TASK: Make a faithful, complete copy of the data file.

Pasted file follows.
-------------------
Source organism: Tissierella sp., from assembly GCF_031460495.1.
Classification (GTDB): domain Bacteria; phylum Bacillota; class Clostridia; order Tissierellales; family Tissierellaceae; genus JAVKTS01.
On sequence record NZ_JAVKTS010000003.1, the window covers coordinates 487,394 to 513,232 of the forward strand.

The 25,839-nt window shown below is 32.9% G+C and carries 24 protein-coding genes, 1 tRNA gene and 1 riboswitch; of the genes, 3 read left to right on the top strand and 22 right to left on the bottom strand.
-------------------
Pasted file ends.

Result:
Source organism: Tissierella sp., from assembly GCF_031460495.1.
Classification (GTDB): domain Bacteria; phylum Bacillota; class Clostridia; order Tissierellales; family Tissierellaceae; genus JAVKTS01.
On sequence record NZ_JAVKTS010000003.1, the window covers coordinates 487,394 to 513,232 of the forward strand.

The 25,839-nt window shown below is 32.9% G+C and carries 24 protein-coding genes, 1 tRNA gene and 1 riboswitch; of the genes, 3 read left to right on the top strand and 22 right to left on the bottom strand.